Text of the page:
Divinity: Original Sin II (PC)
Plenty of RPGs claim to allow you to do anything and go anywhere, but this is one of the few that actually delivers. You may be asked to rescue an elf held in captivity by a local thug. You can rescue the prisoner, or ransom him for more money, or decide to kill every thug in town, or just cast teleport on him and get him out of the cage and bypass the whole rigamarole altogether. Whatever you can think to do, the game’s writing and mechanics are robust enough to roll with it. This is as close to the pure freedom of tabletop RPGs as you can get without a dungeon master sitting behind trifold cardboard.
Available for purchase at Steam, $45.
Persona 5 (PS4)
Oozing style, this Japanese RPG has you playing as a slacker teenager. By day, you make friends, cram for tests, and try to stay out of trouble at school. By night, you and your friends transform into your Persona, gaining powers in order to pull off daring heists, as well as fight through dungeons — many of which are representations of the minds of the adults around you (and that is, like, one of the least weird parts of this game). A deep and satisfying turn-based RPG that forces you to care about your friendships (your party is only as strong as the bonds you build with your fellow classmates), it’s also a story about that moment as a teenager when you realize most grown-ups are just as screwed up as you are — if not worse.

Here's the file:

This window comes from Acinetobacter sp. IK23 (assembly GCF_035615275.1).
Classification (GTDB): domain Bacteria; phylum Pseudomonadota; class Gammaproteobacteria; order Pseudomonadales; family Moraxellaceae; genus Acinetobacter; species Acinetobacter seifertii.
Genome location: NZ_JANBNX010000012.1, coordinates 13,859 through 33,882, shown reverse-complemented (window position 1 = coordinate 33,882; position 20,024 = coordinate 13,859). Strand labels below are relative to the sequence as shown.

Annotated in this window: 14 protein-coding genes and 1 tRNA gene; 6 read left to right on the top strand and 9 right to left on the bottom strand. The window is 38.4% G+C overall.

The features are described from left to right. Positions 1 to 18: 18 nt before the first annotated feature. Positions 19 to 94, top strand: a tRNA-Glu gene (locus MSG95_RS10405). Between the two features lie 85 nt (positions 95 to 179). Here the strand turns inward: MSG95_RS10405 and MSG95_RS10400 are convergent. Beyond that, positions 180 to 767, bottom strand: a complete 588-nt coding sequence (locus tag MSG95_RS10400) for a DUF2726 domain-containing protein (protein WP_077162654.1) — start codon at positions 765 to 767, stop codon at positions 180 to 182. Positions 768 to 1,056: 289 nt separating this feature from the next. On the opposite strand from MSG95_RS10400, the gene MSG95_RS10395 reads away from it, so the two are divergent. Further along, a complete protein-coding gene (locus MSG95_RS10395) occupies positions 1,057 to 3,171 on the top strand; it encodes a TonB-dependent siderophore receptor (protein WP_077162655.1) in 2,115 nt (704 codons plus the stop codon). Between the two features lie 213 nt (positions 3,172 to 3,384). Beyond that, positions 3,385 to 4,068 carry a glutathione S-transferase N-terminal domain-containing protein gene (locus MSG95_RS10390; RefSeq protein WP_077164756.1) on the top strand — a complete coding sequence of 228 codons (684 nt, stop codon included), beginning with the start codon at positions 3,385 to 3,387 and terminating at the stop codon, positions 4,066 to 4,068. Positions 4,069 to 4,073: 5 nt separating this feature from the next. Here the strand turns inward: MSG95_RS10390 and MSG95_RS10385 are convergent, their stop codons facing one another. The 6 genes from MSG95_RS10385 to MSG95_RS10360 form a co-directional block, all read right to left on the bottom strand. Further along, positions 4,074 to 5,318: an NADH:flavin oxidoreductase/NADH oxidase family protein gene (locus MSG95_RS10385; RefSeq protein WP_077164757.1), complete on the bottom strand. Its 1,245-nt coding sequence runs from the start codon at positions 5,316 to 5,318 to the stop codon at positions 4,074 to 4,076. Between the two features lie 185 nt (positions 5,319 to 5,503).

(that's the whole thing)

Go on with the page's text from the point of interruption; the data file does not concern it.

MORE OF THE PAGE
Super Mario Odyssey (Switch)
Super Mario Odyssey is incredibly fun, and that’s mainly because it’s incredibly weird, starting with the fact that your hat, Cappy, can possess other characters’ bodies. By the time you’re wall-jumping around New Donk City, a simulacrum of Manhattan, you’ve passed completely through the uncanny valley and into a world where Mario becoming a taxi cab (complete with mustache) seems perfectly reasonable. It’s as if the designers just kept saying “Why not?” to every possible type of gameplay mechanic. It could have been a shambolic mess. Instead it’s the best Mario game since Super Mario 64.
Playerunknown’s Battlegrounds (PC, Xbox One)
It seems odd to name a game that isn’t finished yet as one of the best games of the year, but Playerunknown’s Battlegrounds (or simply PUBG), while still in beta, has reinvigorated the aging shooter genre. As much fun to watch on Twitch as it is to play, the concept is simple: You skydive onto an island with 100 other players, loot madly through abandoned buildings for any weapon you can lay hands on, and try to be the last person standing. Crouching in a house, listening as someone slowly makes their way up the stairs toward you is unbearably tense — and getting the drop on them once their head peeks over the banister — is deeply satisfying. It’s a formula that works, with PUBG clones already starting to proliferate. This game is going to cast a long shadow for years to come.
The Legend of Zelda: Breath of the Wild (Switch)
A wildly experimental take on a classic character that manages to feel both part of a 31-year-old franchise and wholly new. At this point, most video game “open worlds” feel more like an obligation than a promise; there’s not much thrill left in endless fetch quests, waypoint bloat, and the feeling that you’re roaming around a theme park built for one. But Breath of the Wild makes an open world feel actually open, thanks to a survival system that requires preparation and a world that rewards exploration. Clamber up the sheer face of a mountain, your fingers almost giving out as you make a final push to the peak, and shiver in the cold, watching as the moon rises over Hyrule. Look down at the moonlit world and realize there’s still so much left to see — and you need to eat something to warm up, stat. Breath of the Wild is a masterpiece, full stop.